Processes

Last updated 4 months ago

Behaviour instances

A service participates in a session by executing an instance of its behaviour. So far we have executed behaviours a single time, which means that each service we run supported only a single session. If needed again, the service must be executed manually another time.

Jolie allows to reuse behavioural definition multiple times with the execution modality deployment primitive, whose syntax is:

execution { single | concurrent | sequential }

single is the default execution modality (so the execution construct can be omitted), which runs the program behaviour once. sequential, instead, causes the program behaviour to be made available again after the current instance has terminated. This is useful, for instance, for modelling services that need to guarantee exclusive access to a resource. Finally, concurrent causes a program behaviour to be instantiated and executed whenever its first input statement can receive a message.

In the `sequential` and `concurrent` cases, the behavioural definition inside the main procedure must be an input statement.

A crucial aspect of behaviour instances is that each instance has its own private state, determining variable scoping. This lifts programmers from worrying about race conditions in most cases.

For instance, let us recall the server program given at the end of Communication Ports section. We can simply add the deployment instruction execution{ concurrent } to the server's deployment to make it supporting multiple clients at the same time. Access to variables would be safe since each behaviour instance would have its private state.

//Server.ol
include "console.iol"
include "percentInterface.iol"
inputPort PercService {
Location: "socket://localhost:2000"
Protocol: sodep
Interfaces: PercentInterface
}
execution{ concurrent }
init {
install( TypeMismatch =>
println@Console( "TypeMismatch: " + main.TypeMismatch )()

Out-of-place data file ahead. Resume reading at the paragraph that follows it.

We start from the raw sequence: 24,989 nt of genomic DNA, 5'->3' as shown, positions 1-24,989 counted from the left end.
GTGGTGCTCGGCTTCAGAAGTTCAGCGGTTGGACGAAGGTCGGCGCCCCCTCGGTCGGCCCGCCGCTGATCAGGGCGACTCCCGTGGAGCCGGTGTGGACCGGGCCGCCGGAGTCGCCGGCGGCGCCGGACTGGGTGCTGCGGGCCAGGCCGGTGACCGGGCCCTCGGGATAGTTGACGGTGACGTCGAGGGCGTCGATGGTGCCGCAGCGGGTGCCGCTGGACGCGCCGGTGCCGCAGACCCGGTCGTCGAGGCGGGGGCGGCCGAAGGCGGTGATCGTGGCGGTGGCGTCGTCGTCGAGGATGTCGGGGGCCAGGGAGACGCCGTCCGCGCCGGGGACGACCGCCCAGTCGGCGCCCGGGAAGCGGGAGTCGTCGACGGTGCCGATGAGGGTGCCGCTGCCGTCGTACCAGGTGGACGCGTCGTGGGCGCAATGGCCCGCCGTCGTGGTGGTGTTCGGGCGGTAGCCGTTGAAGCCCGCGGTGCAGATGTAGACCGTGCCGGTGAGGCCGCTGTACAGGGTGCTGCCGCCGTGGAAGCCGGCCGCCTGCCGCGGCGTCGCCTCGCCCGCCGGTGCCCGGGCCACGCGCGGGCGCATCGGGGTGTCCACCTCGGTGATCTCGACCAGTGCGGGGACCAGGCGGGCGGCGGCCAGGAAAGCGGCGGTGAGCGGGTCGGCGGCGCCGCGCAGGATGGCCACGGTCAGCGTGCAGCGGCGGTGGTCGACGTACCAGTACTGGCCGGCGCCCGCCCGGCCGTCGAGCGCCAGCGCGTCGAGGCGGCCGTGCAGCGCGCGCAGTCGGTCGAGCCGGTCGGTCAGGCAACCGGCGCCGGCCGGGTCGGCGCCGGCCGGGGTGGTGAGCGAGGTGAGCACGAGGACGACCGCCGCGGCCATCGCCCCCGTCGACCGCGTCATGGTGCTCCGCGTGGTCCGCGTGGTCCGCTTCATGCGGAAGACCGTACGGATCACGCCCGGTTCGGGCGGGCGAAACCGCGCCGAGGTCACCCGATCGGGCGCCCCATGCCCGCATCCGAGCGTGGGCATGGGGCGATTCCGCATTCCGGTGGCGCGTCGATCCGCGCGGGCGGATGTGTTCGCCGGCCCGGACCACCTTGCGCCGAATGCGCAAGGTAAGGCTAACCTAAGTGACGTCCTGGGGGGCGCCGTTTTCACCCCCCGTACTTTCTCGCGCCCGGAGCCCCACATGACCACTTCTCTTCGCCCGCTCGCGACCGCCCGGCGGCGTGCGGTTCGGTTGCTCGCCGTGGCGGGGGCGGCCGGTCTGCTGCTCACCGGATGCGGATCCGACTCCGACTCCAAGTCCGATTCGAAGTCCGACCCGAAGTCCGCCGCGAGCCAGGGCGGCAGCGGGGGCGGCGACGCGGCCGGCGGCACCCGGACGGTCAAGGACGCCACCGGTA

)
}
main
{
percent( request )( response ){
response.percent_value = double( request.part )/request.total
}
}

init{}

Jolie also supports special procedures for initialising a service before it makes its behaviours available. The init{} scope allows the specification of such procedures. All the code specified within the init{} scope is executed only once, when the service is started.

Global variables

Jolie also provides global variables to support sharing of data among different behaviour instances. These can be accessed using the global prefix:

global.myGlobalVariable = 3 // Global variable
myLocalVariable = 1 // Local to this behaviour instance

Synchronisation

Concurrent access to global variables can be restricted through synchronized blocks, similarly to Java:

synchronized( id ){
//code
}

The synchronisation block allows only one process at a time to enter any synchronized block sharing the same id.

A comprehensive example

Let us consider a comprehensive example using the concepts explained in this section.

The register service has a concurrent execution and exposes the register request-response operation. register increments a global variable, which counts the number of registered users, and sends back a response to the client.

regInterface.ol

type register: void {
.message: string
}
interface RegInterface {
RequestResponse: register( void )( response )
}

server.ol

include "regInterface.iol"
inputPort Register {
Location: "socket://localhost:2000"
Protocol: sodep
Interfaces: RegInterface
}
execution { concurrent }
init
{
global.registered_users=0;
response.message = "Successful registration.nYou are the user number "
}
main
{
register()( response ){
synchronized( syncToken ) {
response.message = response.message + ++global.registered_users
}
}
}

client.ol

include "regInterface.iol"
include "console.iol"
outputPort Register {
Location: "socket://localhost:2000"
Protocol: sodep
Interfaces: RegService
}
main
{
register@Register()( response );
println@Console( response.message )()
}

The programs can be downloaded from the link below:

Processes Code Example

Once extracted, the two programs may be run in two separate shells. Make sure to start register.ol before client.ol. Try to start more than one client.ol at once and see the results.